David Jenkins (Royalist)

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David Jenkins.

David Jenkins (1582 – 6 December 1663) was a Welsh judge and Royalist during the English Civil War.

Jenkins was born at Pendeulwyn (English: Pendoylan), Glamorgan, son of a well-established gentry family. He was educated at St Edmund Hall, Oxford, admitted to Gray's Inn on 5 November 1602 and called to the bar in 1609. In March 1643 he was appointed, against his will, as puisne judge of the Carmarthen circuit of the court of great sessions. He was a strong supporter of the Royalist cause in the civil war and, later that year, was involved in raising money for the siege of Gloucester. He indicted several prominent parliamentarians for high treason. Jenkins was captured by the parliamentarians in December 1645 in Hereford and imprisoned in the Tower of London, Newgate Prison and latterly in Wallingford and Windsor Castles. Whilst in prison in the 1640s, Jenkins wrote a number of political tracts which were collectively published in 1648 as: The Works of the Eminent and Learned Judge Jenkins upon divers Statutes concerning the King's Prerogative and the Liberty of the Subject.

Jenkins was brought before parliament in April 1647, but argued that it had no power to try him in the absence of the king. His arguments were expounded in his scholarly work, Lex Terrae[1] which cited important authorities. The nub of his case, against the legitimacy of parliament in appointing justices and passing laws, was that such acts could only be performed with the explicit authority of the king and that the claim that the king was 'virtually' present in proceedings of the two Houses of Parliament was false.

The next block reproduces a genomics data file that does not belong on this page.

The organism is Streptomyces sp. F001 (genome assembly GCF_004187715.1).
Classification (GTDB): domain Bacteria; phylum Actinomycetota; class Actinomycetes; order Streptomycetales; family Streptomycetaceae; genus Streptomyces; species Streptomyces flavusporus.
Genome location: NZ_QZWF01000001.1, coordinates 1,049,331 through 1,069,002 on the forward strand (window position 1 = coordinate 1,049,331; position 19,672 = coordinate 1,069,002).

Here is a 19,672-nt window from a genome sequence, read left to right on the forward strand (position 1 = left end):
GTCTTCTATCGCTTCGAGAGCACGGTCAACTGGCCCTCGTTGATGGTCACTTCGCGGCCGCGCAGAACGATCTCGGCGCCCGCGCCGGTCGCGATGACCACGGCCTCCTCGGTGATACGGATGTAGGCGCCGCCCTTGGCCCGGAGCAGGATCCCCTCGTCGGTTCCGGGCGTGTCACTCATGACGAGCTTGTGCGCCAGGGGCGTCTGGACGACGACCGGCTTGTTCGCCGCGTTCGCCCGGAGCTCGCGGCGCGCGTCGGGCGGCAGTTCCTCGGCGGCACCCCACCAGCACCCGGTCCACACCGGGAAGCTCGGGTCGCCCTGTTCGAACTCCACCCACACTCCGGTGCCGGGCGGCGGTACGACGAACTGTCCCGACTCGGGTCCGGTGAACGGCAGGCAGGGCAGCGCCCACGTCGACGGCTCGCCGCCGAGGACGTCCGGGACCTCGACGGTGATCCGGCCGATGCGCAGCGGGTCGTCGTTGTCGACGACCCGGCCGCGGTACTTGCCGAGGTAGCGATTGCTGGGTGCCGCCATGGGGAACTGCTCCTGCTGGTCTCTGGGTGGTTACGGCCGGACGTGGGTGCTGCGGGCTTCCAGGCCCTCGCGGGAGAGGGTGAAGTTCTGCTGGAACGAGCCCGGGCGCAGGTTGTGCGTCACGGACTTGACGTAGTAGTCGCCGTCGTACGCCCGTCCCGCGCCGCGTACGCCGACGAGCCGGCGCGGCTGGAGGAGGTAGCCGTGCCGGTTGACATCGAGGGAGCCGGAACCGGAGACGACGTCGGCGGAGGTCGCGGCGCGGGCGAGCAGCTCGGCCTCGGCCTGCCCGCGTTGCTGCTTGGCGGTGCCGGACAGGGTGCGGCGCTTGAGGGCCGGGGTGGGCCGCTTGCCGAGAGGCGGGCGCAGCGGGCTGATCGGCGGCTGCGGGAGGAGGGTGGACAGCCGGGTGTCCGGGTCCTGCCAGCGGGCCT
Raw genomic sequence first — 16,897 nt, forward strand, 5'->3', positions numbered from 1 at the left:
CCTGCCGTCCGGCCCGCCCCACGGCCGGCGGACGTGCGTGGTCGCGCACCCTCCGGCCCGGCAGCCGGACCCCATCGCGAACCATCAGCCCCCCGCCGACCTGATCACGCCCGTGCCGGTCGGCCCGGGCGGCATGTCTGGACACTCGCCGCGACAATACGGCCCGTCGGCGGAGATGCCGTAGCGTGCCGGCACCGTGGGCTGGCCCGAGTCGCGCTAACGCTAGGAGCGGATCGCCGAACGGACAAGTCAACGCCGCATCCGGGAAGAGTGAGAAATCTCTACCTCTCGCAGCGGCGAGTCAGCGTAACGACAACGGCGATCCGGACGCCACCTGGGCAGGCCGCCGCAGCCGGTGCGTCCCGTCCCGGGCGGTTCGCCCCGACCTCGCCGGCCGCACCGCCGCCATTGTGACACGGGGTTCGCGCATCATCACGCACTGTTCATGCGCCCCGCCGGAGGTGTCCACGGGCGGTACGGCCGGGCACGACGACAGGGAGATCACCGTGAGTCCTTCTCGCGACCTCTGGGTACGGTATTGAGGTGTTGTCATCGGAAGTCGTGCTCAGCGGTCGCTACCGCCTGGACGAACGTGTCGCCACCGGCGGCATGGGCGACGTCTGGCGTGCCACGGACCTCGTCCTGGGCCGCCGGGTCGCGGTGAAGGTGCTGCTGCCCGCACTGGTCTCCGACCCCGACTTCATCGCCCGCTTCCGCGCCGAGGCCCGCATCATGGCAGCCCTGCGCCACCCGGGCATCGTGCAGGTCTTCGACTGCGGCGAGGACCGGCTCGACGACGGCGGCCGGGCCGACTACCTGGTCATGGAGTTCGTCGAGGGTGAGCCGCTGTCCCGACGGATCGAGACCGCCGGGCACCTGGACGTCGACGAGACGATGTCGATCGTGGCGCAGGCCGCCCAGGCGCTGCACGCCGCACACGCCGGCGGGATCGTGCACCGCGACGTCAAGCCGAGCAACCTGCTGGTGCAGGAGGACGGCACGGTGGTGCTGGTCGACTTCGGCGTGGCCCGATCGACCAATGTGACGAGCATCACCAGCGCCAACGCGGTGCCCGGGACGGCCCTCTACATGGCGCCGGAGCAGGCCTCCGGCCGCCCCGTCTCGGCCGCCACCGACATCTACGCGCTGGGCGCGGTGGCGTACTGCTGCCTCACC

On 22 February 1648, Jenkins was brought to the House of Commons to face charges including the writing of treasonous pamphlets. He refused to kneel at the bar of the house and was fined £1000 for contempt. In 1650 Jenkins was amongst other prisoners that the Rump Parliament considered executing. He said that if he was to go to the scaffold he would be "hanged with the Bible under one arm and Magna Carta under the other".

Jenkins was eventually released in 1657 prior to the restoration of the monarchy. His estate at Hensol had been sequestered in 1652, but he regained it (estimated to be worth £1500 p.a.) and lived there, becoming patron of the bards. He died in 1663 and was buried at Cowbridge. The obituary for Jenkins is apparently the first of its kind in the English-speaking world, published in The Newes on 17 December 1663 by Charles II's Surveyor of the Press, Roger L'Estrange.[1] Part of it read:

"... that Eminent, Loyall, and renowned Patriot, Judge Jenkins, Departed this Life at his House in Cowbridge, [at] 81..in perfect Sence and Memory. He dyed, as he lived, preaching with his last Breath to his Relations, and those who were about him, Loyalty to his Majesty, and Obedience to the Lawes of the Land. In fine, he has carried with him all the comforts of a Quiet Conscience, and left behind him an unspotted Fame..."[2]

References[edit]

  1. ^ Jenkins, David. Lex Terrae (Classics of English legal history in the modern era). Garland 1979 ISBN 0-8240-3169-5
  2. ^ Starck, Nigel Writes of Passage PhD thesis, p. 58, at Flinders University, Australia